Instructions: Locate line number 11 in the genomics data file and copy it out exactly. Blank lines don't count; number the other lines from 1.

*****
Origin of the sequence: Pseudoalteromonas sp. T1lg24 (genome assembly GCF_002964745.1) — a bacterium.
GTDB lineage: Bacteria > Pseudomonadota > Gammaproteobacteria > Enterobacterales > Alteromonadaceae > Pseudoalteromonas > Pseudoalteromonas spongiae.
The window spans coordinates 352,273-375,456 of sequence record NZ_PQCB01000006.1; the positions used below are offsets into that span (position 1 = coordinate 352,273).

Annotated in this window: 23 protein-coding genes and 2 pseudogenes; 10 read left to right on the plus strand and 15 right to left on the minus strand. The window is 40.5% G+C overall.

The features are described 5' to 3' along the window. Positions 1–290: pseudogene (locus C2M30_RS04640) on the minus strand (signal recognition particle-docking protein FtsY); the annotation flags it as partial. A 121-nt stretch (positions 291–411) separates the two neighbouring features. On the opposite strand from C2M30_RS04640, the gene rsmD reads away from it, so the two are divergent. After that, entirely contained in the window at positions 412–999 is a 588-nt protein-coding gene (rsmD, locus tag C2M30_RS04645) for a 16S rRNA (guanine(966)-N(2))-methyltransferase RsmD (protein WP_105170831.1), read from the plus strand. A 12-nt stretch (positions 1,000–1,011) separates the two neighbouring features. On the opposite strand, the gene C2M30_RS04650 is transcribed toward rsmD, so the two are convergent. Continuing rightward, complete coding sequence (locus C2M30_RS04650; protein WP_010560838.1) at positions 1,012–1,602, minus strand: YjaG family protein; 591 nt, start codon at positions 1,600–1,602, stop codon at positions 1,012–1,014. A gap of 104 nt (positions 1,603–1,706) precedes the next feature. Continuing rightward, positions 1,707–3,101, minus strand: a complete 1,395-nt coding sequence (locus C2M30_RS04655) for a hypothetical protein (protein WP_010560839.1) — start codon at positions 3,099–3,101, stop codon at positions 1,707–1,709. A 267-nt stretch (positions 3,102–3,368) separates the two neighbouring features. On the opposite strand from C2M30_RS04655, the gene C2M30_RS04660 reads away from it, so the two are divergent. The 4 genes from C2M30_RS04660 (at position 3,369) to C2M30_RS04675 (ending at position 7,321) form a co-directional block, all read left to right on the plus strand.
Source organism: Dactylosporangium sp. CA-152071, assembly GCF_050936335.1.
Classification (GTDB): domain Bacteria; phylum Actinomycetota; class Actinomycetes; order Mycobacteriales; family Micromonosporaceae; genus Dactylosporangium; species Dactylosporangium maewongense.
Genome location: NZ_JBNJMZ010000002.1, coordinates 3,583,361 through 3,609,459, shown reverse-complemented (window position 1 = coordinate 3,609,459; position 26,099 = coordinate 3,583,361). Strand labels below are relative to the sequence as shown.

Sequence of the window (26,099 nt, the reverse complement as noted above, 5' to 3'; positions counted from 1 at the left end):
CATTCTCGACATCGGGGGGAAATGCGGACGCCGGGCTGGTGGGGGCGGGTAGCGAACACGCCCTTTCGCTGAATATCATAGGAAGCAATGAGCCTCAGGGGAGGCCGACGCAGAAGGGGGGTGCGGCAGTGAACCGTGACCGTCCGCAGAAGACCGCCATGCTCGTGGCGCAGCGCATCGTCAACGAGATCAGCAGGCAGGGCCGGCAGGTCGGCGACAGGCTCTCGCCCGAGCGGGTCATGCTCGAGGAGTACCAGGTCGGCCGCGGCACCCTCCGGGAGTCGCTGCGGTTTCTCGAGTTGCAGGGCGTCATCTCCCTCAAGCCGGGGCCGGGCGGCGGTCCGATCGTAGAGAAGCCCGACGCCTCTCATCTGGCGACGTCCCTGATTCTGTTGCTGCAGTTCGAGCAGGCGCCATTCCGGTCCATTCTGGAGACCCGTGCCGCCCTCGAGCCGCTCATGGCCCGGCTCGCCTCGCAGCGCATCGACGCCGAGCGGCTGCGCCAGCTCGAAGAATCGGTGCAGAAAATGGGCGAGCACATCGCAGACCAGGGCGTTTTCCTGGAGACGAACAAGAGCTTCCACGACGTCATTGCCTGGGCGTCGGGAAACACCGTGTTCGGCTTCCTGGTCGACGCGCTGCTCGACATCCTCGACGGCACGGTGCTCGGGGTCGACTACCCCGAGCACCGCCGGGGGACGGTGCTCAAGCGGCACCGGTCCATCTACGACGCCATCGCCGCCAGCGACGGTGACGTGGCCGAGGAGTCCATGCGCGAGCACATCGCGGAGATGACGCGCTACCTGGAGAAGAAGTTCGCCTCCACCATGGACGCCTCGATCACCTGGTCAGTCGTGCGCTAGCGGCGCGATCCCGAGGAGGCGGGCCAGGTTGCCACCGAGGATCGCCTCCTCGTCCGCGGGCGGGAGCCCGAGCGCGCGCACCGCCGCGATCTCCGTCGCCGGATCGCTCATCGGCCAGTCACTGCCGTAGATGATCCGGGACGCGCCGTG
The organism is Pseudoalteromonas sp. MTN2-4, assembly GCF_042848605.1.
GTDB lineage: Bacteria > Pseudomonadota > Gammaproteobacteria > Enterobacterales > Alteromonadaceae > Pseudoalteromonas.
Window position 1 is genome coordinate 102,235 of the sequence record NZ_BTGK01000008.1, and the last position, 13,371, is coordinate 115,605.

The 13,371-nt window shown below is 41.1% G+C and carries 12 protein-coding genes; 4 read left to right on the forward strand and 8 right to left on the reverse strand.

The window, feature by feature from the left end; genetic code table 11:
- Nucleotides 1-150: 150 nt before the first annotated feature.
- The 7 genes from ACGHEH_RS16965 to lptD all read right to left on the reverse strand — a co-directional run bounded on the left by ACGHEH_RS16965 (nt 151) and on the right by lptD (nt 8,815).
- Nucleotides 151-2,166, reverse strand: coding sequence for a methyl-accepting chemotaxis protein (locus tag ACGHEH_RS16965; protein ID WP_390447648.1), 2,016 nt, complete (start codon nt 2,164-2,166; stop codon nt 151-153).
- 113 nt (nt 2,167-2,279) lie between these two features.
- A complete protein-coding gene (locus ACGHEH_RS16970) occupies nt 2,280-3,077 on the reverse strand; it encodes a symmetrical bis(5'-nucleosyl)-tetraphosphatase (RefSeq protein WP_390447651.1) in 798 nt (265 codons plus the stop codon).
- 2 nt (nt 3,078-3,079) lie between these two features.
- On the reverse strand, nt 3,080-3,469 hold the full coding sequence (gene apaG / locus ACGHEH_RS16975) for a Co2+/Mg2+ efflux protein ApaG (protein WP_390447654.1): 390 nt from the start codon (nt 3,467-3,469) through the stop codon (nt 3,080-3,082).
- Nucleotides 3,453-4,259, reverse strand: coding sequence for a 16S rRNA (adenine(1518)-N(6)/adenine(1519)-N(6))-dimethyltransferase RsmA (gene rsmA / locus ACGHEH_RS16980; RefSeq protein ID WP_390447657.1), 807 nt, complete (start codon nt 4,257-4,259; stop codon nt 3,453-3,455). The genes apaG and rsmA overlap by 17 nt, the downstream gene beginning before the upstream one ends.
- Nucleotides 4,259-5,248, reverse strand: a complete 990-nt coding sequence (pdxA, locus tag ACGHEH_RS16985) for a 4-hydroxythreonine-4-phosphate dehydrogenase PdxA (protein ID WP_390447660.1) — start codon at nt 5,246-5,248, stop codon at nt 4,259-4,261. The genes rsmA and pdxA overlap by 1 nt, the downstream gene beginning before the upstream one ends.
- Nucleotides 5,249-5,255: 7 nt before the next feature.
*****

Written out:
The organism is Pseudoalteromonas sp. MTN2-4, assembly GCF_042848605.1.